The nation’s tax code is once again rearing its ugly, contentious head. Although business is booming for Corporate America by way of higher profits and share prices, some of the largest companies in the country are spending more money on executive compensation than federal income taxes.
Uncle Sam’s pay package appears woefully undersized. Of America’s 30 largest corporations, seven paid their CEOs more than they paid in federal income taxes last year, according to a new analysis from the Institute for Policy Studies, a left-leaning think tank in the nation’s capital. All seven firms were profitable, collectively posting more than $74 billion in domestic pre-tax profits. Yet they received a combined total of $1.9 billion in refunds from the IRS, resulting in an effective tax rate of -2.5%. On average, these seven CEOs were paid $17.3 million last year.
As the table above shows, Boeing’s CEO tops the list with total compensation of $23.3 billion and a -1.4% effective tax rate. However, TARP bailout recipients J.P. Morgan and Citigroup have the most advantageous effective tax rate at -7.6% and -4.2%, respectively. Boeing and Ford have made the list in all three years surveyed (2010, 2011, and 2013).
“For corporations to reward one individual, no matter how talented, more than they are contributing to the cost of all the public services needed for business success reflects the deep flaws in our corporate tax system,” explains the report. “Rather than more tax breaks, Congress should focus on addressing these deep flaws by cracking down on the use of tax havens, eliminating wasteful corporate subsidies, and closing loopholes that encourage excessive executive compensation.”
While some tax breaks do have a redeeming social value, the Institute for Policy Studies highlights that most tax breaks reward companies for actions they would have done regardless, or for things that deserve no encouragement from taxpayers. For example, the 2009 Economic Stimulus Act expanded accelerated depreciation benefits, which allow companies to write off the value of their investment in buildings and equipment more quickly than the useful life of the asset. This benefit was sold as temporary relief, but heavy lobbying has made it a permanent fixture of the tax code, costing taxpayers an estimated $287 billion over the next 10 years.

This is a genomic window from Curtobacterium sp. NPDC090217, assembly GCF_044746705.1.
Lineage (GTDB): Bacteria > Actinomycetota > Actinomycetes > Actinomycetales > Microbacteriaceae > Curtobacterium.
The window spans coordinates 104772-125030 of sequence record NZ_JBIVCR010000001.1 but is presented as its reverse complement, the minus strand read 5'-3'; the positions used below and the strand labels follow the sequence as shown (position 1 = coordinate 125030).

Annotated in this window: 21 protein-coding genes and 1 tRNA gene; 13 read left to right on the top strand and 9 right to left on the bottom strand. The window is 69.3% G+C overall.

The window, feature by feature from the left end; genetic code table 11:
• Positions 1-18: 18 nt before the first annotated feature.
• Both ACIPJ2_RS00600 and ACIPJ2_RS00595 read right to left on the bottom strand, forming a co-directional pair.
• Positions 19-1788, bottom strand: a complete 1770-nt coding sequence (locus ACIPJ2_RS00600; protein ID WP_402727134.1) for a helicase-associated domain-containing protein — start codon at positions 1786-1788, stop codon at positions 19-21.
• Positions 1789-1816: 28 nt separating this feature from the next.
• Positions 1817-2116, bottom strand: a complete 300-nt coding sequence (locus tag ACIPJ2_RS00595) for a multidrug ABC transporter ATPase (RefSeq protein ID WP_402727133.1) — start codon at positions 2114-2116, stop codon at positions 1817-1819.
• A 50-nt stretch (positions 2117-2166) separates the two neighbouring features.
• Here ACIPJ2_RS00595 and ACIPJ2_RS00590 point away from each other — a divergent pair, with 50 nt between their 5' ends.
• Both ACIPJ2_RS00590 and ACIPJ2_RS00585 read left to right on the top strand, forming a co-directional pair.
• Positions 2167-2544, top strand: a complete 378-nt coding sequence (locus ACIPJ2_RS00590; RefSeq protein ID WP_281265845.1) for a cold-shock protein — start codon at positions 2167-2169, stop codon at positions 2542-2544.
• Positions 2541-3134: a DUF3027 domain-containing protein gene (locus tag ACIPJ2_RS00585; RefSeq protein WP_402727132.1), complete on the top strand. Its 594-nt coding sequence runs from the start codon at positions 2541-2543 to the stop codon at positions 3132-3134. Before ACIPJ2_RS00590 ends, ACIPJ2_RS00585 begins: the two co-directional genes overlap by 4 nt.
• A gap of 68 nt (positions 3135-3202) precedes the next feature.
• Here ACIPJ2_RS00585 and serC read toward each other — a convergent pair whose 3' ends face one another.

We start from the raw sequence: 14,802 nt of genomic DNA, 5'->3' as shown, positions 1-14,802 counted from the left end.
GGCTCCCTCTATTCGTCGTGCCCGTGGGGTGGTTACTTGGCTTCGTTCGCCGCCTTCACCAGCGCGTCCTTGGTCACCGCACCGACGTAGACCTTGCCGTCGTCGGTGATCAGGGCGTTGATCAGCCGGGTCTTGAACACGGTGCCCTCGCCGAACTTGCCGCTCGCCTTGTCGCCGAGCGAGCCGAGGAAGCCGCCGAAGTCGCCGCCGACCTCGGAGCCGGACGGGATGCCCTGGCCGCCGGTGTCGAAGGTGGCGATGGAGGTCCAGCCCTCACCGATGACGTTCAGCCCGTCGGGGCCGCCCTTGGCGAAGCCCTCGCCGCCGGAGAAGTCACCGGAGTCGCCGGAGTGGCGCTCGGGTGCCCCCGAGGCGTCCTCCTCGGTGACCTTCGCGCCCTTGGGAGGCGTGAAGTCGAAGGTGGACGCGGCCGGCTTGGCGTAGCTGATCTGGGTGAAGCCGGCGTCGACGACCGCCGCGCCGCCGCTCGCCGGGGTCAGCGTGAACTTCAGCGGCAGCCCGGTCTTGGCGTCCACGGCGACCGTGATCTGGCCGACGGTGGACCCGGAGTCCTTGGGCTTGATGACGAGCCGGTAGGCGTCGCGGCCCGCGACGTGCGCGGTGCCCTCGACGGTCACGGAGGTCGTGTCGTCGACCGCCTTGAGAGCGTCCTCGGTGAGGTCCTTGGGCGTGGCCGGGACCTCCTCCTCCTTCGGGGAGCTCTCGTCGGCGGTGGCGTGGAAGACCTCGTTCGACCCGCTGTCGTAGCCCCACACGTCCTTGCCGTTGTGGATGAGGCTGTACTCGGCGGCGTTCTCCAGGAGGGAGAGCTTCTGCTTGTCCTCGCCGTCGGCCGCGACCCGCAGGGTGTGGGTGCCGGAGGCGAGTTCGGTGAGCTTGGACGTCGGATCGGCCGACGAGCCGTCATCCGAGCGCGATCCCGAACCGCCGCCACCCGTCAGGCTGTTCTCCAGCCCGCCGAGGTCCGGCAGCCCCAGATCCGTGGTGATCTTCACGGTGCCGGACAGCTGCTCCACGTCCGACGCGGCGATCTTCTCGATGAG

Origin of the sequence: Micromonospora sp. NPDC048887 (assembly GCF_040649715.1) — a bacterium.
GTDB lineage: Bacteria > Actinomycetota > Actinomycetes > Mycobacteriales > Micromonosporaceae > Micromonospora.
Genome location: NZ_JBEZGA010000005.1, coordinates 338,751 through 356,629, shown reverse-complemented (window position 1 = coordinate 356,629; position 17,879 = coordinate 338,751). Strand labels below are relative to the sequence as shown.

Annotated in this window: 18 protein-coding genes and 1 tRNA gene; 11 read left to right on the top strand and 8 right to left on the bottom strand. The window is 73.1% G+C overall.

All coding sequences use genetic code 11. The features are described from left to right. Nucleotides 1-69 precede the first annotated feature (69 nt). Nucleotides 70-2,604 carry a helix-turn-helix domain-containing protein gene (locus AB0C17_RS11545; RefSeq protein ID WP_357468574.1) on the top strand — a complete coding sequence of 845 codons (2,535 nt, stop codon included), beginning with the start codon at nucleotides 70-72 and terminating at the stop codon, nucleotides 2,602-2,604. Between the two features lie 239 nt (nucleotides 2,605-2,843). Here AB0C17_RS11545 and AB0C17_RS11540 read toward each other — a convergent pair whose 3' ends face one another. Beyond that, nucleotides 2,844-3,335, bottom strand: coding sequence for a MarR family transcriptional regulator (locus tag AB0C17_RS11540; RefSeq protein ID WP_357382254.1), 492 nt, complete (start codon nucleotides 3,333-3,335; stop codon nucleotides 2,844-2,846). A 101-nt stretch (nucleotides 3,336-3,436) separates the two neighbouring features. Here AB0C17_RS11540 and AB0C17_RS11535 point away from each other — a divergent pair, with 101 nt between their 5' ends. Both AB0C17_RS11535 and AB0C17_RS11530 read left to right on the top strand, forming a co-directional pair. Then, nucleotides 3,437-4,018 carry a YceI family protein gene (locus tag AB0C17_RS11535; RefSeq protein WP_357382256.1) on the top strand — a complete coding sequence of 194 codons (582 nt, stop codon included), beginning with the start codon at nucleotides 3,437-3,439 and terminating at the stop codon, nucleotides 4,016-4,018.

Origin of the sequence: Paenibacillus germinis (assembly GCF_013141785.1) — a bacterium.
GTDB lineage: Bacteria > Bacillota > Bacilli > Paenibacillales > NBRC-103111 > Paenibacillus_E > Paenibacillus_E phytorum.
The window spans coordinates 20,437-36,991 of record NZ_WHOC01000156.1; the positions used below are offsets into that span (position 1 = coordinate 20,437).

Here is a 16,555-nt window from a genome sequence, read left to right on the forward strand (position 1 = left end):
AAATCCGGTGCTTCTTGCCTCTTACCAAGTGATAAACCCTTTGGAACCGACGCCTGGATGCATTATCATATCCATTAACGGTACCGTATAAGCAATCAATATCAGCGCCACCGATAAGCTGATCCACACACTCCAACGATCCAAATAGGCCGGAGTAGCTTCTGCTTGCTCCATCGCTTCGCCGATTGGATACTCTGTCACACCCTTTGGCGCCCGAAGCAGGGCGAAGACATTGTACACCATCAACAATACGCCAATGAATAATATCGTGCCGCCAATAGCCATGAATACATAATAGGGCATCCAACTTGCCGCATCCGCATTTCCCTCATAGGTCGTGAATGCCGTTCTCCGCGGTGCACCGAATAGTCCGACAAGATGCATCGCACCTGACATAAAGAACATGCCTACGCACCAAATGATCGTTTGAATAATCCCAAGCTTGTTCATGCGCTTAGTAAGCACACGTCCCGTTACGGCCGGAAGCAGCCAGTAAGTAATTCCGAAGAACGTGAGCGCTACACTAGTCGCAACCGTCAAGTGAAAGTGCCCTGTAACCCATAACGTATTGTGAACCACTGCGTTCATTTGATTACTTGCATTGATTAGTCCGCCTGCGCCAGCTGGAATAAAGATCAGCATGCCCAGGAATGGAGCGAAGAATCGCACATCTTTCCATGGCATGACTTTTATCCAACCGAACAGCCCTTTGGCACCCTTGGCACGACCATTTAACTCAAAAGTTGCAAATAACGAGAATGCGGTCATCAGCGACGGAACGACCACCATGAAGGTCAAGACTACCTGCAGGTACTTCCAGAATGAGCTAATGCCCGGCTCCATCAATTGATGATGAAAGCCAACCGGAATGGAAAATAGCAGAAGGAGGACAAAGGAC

Operating tax havens in locations such as the Caribbean and Switzerland is another popular method to legally reduce tax bills. Out of America’s 100 highest-paid CEOs, 29 received more pay in 2013 than their company paid in federal income taxes. These 29 firms operated 237 subsidiaries in tax havens last year.
“With taxpayers picking up a greater share of the everyday costs of running a business, corporations are not taking their freed-up cash to expand their operations and create much-needed jobs,” explains the report. “Instead, they are using their profits to buy back their stock, which in turn boosts their stock prices and ultimately sends CEO pay soaring. And in perhaps the greatest travesty of all, America’s corporations then ask the nation’s working families to pick up part of the cost of paying CEOs, most of whom earn more in a year than most of their low-level workers could earn in several lifetimes.”
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